Greening Your Campus - by Buildings or by Bottles
Incorporating sustainable practices into education is a great way to promote the importance of green building and sustainable living in the lives of the new generation. On college campuses this is especially prominent, as young adults begin their independent lives, forming new habits and opinions. A ‘green campus’ is something to strive towards for these reasons, as well as the positive effect a green campus can have on environmental and student well-being. While greening an entire campus may be a difficult task, there are simple initiatives many schools can implement, encouraging students, professors, and faculty alike to think green. University of California Davis, Brown University, University of California Berkeley, and Colorado State University are a few examples of schools leading the way in sustainability both on the large and small scale levels.
A common goal of many college campuses is becoming carbon neutral. Some universities have taken initial steps towards this goal, while others have set a hard date by which they hope to have achieved neutrality. University of California Davis and the University of California Berkeley have both pledged to be Carbon Neutral by 2025. This may seem like a bold move, but with further research it is clear that schools pledging carbon neutrality already have practices and initiatives in place making these goals more reachable.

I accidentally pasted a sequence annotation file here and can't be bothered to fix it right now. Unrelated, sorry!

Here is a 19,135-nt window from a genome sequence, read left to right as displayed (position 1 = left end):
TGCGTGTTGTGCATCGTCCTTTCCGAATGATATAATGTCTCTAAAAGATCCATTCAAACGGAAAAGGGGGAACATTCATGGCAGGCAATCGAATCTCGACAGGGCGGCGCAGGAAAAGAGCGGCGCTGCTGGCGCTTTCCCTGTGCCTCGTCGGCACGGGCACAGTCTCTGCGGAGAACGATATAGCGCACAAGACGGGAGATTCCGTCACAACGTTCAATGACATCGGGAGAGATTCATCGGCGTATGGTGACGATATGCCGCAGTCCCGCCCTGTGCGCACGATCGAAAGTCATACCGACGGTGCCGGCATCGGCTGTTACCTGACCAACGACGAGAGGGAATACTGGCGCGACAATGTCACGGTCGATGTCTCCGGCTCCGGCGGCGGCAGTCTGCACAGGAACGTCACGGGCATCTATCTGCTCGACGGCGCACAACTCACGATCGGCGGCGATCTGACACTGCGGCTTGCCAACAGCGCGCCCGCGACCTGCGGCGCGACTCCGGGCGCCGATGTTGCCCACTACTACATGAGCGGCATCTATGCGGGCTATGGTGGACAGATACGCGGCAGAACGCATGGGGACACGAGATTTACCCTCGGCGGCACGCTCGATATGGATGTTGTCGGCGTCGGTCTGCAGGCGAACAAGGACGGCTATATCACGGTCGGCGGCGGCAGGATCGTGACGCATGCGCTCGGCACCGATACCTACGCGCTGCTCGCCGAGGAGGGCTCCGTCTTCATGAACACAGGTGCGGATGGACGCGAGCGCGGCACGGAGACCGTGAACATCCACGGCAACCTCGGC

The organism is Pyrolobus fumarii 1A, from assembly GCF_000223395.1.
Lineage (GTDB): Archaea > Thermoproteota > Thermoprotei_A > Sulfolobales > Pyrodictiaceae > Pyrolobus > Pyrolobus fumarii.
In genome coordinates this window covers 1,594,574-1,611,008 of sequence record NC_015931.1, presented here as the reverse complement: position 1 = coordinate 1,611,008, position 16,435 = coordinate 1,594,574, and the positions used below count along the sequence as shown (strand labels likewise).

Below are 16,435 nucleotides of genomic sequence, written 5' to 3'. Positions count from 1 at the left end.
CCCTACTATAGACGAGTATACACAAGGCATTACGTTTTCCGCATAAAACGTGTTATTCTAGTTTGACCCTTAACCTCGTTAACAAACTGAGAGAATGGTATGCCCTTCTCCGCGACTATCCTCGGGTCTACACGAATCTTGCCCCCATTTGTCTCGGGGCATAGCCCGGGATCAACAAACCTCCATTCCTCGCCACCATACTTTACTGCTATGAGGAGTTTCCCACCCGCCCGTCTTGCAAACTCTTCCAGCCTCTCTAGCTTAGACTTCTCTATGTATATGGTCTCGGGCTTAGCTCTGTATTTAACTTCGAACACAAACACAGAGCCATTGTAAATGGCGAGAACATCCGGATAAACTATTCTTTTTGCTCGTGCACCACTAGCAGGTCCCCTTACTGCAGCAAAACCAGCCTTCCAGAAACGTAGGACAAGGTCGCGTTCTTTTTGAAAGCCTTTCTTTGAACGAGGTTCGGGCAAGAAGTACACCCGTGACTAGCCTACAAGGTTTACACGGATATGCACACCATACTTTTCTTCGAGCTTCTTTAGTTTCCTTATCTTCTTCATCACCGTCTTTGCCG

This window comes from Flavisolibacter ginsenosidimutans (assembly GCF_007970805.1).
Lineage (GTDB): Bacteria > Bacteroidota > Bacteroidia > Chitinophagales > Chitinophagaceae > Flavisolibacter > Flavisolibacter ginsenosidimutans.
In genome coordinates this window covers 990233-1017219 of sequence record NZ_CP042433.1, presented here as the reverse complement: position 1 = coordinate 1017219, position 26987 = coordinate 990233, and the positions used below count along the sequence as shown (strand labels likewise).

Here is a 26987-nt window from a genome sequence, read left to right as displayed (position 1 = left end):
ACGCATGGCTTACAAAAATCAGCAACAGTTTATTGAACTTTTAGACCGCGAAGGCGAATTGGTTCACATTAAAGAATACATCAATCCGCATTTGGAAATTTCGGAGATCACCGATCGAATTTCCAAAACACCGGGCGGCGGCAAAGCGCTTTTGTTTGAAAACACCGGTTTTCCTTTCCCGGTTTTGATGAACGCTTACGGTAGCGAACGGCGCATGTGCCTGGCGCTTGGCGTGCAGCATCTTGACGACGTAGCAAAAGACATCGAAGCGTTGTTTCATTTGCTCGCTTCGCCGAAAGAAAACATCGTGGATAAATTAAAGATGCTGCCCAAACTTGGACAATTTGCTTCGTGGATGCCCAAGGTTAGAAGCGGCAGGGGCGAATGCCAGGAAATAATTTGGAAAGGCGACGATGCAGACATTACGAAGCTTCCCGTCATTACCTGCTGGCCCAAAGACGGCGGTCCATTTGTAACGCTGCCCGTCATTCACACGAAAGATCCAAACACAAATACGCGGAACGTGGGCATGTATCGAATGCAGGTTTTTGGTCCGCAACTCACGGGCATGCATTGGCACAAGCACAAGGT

The Pavillion at Laurel Villiage, the first LEED Platinum building at CSU.
One of these practices is making sure any new construction on campus is sustainable and complies to LEED standards (LEED stands for Leadership in Energy and Environmental Design, USGBC's rating system for green buildings). Brown University and the University of California Davis both have stated that all new buildings must meet a minimum certification level of LEED silver. Colorado State University currently has twenty-six LEED certified buildings, with more on the way. University of California Davis takes sustainable buildings to a new level with its West Village, the largest planned net zero energy community in the United States. Establishing campus buildings as certifiably sustainable is a way for campuses to encourage environmentally friendly mindsets to those who reside in, work in, or pass through green buildings. In addition, housing students in green buildings provides a base of knowledge about sustainable buildings for students before they start making their own decisions regarding housing.
Tercero 3 Student housing at UC Davis - LEED Platinum
Another move many schools make in order to increase their campus’ sustainability is diverting waste from landfills. This includes turning to alternatives such as compost, donations, and reuse. University of California Berkeley aims to send zero waste to landfills by 2020. The campus has succeeded in diverting about 54% of their waste to recycling, composting, and reuse, with the amount of waste going to landfills decreasing every year, although the population continues to grow. Colorado State University reports diverting 93% of their waste from campus dining centers away from landfills, fighting the pressing issue of food waste at universities. Waste diversion is another step towards making a campus sustainable, while counting on every individual in the institution to consciously do their part.